I had my misgivings even during the much beloved, Emmy-winning first season. The constant flashbacks grew tiresome, and it always bugged me that every single character had a colorful, abnormal background. But there also seemed to be a purpose to these back stories. Now, of course, we know that there was no purpose, to anything. Claire's special baby, who had to be raised by her and her alone, wasn't so special and could have been raised by anyone. Hurley's magical numbers were just... magical numbers. The show was quite literally made up as it went along, which wouldn't have been a problem, except that the entire show hinged on unraveling mysteries, on following a single, over-arcing plot line that we thought existed, but which was all smoke and mirrors. Or smoke monsters, rather. Well, just the one smoke monster, actually. Who is really a nameless guy who just wants to leave the island, but no one will let him, and who was transformed into a smoke monster by his brother, who is in charge of protecting light. Actual light. It's not even really a metaphor, except insofar that it's light and light is a good thing. And dark is bad. Honestly, what grade are the writers of this show in? Because when they get to junior high, they're going to get beaten up a lot.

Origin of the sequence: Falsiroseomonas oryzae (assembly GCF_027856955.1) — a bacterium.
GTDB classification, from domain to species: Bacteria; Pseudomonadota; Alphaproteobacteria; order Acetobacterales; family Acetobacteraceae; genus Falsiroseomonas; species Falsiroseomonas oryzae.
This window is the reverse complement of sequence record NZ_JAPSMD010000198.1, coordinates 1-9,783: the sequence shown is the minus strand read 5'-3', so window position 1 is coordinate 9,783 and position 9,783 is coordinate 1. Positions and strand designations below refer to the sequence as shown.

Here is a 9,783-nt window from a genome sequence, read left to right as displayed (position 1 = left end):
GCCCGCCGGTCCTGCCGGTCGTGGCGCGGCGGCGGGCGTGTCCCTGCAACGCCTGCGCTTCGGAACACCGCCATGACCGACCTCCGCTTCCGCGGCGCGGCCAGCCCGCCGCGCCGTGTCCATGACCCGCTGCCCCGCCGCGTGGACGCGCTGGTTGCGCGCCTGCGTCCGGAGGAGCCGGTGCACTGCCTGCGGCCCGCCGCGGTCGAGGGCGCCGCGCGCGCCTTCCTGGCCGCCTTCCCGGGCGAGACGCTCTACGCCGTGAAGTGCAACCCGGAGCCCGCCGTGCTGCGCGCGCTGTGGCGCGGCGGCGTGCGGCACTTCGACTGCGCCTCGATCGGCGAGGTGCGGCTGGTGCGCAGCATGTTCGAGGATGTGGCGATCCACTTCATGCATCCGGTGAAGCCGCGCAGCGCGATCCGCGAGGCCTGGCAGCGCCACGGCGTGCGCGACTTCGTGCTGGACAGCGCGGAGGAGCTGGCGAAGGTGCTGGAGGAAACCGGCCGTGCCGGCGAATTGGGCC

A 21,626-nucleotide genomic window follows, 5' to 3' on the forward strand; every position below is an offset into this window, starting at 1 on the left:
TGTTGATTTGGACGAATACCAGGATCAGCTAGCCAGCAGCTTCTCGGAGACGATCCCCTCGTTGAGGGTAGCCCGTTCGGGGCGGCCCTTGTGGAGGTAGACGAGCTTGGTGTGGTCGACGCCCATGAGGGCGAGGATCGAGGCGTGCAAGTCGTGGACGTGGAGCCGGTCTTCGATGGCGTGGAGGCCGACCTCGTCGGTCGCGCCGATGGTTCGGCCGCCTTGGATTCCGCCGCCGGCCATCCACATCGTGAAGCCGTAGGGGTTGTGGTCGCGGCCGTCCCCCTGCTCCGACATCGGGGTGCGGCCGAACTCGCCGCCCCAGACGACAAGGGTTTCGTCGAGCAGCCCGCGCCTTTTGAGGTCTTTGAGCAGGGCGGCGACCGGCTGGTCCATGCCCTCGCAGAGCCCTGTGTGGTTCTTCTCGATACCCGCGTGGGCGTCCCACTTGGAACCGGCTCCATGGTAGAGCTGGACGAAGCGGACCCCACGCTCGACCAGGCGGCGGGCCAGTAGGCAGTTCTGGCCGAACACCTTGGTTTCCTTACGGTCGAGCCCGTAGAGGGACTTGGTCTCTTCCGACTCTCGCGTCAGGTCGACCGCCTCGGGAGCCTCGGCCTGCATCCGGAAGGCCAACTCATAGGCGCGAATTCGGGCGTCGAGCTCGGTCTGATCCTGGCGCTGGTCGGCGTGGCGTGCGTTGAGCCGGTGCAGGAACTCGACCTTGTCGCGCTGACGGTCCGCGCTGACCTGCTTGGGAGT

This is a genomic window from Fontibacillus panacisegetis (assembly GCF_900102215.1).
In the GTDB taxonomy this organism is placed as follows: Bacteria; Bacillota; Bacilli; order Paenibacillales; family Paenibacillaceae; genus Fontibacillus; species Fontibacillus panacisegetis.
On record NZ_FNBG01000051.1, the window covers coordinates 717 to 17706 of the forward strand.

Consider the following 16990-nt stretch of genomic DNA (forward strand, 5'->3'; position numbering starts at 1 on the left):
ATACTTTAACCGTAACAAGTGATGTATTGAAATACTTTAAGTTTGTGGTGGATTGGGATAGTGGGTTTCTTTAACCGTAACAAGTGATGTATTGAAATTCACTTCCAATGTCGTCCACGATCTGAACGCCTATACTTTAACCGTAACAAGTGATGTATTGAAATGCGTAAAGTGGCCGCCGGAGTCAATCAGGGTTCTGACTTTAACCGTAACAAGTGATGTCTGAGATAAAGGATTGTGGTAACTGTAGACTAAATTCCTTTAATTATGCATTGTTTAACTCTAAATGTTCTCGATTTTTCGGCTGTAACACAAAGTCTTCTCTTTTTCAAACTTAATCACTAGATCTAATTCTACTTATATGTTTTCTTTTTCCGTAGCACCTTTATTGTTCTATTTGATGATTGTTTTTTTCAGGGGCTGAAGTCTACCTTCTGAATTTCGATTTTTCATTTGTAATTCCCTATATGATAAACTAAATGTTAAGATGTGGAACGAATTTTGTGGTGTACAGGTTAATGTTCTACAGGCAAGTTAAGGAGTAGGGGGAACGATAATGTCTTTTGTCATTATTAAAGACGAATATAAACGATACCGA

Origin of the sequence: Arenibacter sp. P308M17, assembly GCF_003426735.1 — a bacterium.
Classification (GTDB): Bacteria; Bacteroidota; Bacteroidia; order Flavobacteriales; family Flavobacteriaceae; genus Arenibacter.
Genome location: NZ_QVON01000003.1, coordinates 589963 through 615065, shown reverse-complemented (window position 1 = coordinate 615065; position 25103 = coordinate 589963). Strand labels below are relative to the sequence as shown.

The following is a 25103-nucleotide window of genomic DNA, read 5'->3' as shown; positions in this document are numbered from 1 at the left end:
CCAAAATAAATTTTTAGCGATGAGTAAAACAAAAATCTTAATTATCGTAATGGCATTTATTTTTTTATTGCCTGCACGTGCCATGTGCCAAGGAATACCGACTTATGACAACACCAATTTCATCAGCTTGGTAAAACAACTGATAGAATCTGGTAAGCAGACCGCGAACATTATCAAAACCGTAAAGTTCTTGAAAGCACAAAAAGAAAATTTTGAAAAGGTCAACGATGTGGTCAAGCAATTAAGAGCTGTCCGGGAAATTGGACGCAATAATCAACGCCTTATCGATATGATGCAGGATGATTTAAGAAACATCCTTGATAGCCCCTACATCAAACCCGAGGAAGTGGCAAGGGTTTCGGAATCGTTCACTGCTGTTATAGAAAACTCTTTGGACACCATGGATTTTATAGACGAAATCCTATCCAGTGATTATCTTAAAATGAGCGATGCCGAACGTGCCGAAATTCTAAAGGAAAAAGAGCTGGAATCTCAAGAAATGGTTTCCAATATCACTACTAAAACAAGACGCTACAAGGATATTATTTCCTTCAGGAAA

So after years of suffering through pointless flashbacks, characters who were intricately developed only to be killed off and forgotten about (remember Mr. Eko?), story lines that went nowhere, whole episodes in which nothing really happened, and an entire season spent trying to stop the entire series from ever happening in the first place, this, it turns out, is what it's all about: the island has Light, and it has to be protected from the smoke guy who just wants to leave the island. That's it. I've seen more thematically complex storytelling in a greeting card. For fuck's sake, let him leave! Hell, maybe going back in time to stop the events of the series from ever happening wasn't such a bad idea! Maybe the entire fifth season was a metaphor for how much the show sucks and how it never should have made it to the airwaves in the first place.
That would explain why, for the sixth season, the writers just gave up completely. "Okay, here's a temple, and some people who live in a temple. They serve no purpose whatsoever, but they're something to watch while we figure out how to end this damn thing." They gave Sayid a mysterious Evil Disease, which was then forgotten about completely, even though Claire supposedly has it, too. Claire's psycho, then she's not, then she is, but, whatever, Kate wants to take back home and give her child back to this crazy lady. Oh, yeah, and there are flash-sideways, which are really flash-forwards to the after life, where everybody gets together before Moving On, but only after they all remember that they fell in love with someone on the island. "Oh, yeah, Shannon. I remember you, we had a brief fling on that island. I'm going to spend eternity with you instead of with Nadia, the love of my life." Desmond gets to play Michael Landon, they all go to church and hold hands (what, no "Kumbaya"?) and... what the fuck?! Is this a television show or one of those leaflets you get from Christians trying to get you to go to their church? This is not how you end a TV series. This is how you end a Forest Lawn commercial.